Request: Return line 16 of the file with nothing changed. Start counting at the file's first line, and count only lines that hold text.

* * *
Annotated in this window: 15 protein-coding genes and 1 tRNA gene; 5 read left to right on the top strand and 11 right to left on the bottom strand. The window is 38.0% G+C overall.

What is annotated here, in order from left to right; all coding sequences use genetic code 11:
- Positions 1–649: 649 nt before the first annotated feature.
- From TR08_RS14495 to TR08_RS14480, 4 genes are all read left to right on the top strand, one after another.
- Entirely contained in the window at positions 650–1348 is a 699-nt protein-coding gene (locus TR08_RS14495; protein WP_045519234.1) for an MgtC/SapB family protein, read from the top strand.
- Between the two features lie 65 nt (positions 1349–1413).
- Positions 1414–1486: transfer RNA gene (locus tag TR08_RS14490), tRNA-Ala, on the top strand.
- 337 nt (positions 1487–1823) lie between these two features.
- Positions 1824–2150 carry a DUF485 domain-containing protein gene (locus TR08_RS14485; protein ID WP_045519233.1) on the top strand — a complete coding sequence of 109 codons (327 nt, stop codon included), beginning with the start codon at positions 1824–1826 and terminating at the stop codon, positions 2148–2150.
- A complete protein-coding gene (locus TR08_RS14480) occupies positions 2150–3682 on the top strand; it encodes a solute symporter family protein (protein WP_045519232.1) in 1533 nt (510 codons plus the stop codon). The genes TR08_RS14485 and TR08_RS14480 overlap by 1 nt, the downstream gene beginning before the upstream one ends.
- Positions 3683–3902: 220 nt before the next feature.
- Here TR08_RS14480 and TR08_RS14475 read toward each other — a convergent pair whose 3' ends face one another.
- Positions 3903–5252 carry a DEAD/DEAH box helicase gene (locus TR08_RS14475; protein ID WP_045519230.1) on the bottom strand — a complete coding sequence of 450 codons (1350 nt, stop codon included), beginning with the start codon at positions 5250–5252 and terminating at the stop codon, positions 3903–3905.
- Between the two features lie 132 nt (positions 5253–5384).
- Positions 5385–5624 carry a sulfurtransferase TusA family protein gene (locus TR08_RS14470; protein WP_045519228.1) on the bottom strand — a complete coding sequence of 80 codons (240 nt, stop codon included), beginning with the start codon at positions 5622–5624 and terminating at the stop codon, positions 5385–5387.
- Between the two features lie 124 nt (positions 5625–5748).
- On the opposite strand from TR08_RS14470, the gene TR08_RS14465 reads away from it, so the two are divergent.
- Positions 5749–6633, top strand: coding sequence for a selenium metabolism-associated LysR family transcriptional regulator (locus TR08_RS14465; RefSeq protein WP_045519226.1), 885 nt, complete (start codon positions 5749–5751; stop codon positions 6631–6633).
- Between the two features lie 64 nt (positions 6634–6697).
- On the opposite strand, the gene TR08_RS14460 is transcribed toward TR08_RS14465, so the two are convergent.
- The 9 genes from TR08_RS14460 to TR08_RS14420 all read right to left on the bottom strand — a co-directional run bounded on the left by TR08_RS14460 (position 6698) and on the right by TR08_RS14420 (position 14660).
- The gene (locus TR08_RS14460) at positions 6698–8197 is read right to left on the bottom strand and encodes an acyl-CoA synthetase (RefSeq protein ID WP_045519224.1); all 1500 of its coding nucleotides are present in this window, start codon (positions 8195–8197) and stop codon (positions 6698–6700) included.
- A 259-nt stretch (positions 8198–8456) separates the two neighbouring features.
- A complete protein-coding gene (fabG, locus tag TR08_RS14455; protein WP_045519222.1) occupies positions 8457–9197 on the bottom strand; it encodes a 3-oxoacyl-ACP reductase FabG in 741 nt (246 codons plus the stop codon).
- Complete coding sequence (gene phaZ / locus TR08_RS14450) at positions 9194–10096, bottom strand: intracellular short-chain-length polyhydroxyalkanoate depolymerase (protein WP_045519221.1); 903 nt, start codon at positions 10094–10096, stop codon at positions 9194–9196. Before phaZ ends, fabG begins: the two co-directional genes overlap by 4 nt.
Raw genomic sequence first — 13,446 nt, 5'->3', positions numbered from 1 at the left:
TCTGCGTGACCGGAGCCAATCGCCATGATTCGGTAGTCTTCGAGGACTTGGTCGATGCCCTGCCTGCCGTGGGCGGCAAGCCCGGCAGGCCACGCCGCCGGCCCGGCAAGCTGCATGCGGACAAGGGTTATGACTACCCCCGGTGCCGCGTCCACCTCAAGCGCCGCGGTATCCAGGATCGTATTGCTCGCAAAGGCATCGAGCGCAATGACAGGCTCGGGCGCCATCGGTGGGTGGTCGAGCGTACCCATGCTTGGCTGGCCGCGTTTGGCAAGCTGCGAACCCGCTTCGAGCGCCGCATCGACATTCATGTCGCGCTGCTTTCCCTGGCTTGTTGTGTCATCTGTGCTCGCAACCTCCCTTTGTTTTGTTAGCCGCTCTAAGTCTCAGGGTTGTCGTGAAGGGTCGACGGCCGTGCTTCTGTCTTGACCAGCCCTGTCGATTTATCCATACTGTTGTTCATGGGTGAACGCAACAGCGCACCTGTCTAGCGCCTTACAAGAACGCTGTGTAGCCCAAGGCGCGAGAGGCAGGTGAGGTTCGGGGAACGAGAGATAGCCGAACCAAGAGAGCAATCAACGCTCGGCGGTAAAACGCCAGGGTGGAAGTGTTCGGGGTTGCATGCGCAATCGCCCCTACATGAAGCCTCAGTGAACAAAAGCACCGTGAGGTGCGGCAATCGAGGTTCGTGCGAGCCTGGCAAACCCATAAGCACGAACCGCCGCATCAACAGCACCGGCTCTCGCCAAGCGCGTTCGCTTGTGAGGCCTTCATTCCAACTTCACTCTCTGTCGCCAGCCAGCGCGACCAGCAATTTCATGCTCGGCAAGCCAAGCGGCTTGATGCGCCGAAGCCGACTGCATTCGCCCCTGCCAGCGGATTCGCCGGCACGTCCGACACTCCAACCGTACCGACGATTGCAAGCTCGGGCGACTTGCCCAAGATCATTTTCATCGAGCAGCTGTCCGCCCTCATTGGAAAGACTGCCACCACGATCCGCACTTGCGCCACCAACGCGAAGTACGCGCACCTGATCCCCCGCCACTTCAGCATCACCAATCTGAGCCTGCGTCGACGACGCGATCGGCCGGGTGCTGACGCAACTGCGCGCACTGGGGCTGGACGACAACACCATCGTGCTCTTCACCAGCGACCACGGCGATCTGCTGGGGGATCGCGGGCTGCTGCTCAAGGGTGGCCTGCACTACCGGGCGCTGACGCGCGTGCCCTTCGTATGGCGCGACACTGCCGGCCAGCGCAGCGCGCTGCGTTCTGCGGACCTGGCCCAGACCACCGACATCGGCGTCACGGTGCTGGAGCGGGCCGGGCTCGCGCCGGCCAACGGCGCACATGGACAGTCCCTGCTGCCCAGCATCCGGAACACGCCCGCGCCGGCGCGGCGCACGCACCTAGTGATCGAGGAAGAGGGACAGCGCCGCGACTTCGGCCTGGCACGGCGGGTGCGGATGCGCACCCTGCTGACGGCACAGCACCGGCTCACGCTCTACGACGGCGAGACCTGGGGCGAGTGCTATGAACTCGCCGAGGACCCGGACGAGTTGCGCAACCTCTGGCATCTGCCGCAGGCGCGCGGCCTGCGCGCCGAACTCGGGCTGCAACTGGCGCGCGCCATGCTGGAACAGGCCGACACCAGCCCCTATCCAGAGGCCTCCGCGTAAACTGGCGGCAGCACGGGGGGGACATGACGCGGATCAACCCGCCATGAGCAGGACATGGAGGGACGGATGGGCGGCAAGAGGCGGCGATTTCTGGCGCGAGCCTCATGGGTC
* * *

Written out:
- Between the two features lie 124 nt (positions 5625–5748).